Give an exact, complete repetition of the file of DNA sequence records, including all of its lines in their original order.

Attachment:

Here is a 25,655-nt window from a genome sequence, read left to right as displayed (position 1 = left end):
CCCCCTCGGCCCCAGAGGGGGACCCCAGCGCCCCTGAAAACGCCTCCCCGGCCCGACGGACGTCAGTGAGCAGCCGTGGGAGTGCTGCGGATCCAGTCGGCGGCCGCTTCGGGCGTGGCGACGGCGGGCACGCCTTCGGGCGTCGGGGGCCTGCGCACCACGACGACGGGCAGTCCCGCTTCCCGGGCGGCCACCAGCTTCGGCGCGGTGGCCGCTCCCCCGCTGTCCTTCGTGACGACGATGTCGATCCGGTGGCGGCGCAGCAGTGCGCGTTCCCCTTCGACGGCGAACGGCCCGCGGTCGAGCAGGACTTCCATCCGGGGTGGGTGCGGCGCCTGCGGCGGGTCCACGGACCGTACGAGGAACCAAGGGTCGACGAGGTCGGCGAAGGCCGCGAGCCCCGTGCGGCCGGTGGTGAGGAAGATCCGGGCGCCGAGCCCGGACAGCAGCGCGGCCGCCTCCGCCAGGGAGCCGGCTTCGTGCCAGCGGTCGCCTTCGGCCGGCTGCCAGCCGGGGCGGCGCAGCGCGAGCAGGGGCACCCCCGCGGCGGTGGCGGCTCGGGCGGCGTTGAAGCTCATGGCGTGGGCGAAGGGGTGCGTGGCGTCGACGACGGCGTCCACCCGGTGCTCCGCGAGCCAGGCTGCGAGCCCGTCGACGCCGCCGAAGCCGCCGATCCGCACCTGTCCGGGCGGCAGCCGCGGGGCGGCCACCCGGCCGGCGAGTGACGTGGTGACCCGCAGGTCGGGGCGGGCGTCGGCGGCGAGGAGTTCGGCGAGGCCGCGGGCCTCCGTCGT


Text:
Here is a 25,655-nt window from a genome sequence, read left to right as displayed (position 1 = left end):
CCCCCTCGGCCCCAGAGGGGGACCCCAGCGCCCCTGAAAACGCCTCCCCGGCCCGACGGACGTCAGTGAGCAGCCGTGGGAGTGCTGCGGATCCAGTCGGCGGCCGCTTCGGGCGTGGCGACGGCGGGCACGCCTTCGGGCGTCGGGGGCCTGCGCACCACGACGACGGGCAGTCCCGCTTCCCGGGCGGCCACCAGCTTCGGCGCGGTGGCCGCTCCCCCGCTGTCCTTCGTGACGACGATGTCGATCCGGTGGCGGCGCAGCAGTGCGCGTTCCCCTTCGACGGCGAACGGCCCGCGGTCGAGCAGGACTTCCATCCGGGGTGGGTGCGGCGCCTGCGGCGGGTCCACGGACCGTACGAGGAACCAAGGGTCGACGAGGTCGGCGAAGGCCGCGAGCCCCGTGCGGCCGGTGGTGAGGAAGATCCGGGCGCCGAGCCCGGACAGCAGCGCGGCCGCCTCCGCCAGGGAGCCGGCTTCGTGCCAGCGGTCGCCTTCGGCCGGCTGCCAGCCGGGGCGGCGCAGCGCGAGCAGGGGCACCCCCGCGGCGGTGGCGGCTCGGGCGGCGTTGAAGCTCATGGCGTGGGCGAAGGGGTGCGTGGCGTCGACGACGGCGTCCACCCGGTGCTCCGCGAGCCAGGCTGCGAGCCCGTCGACGCCGCCGAAGCCGCCGATCCGCACCTGTCCGGGCGGCAGCCGCGGGGCGGCCACCCGGCCGGCGAGTGACGTGGTGACCCGCAGGTCGGGGCGGGCGTCGGCGGCGAGGAGTTCGGCGAGGCCGCGGGCCTCCGTCGT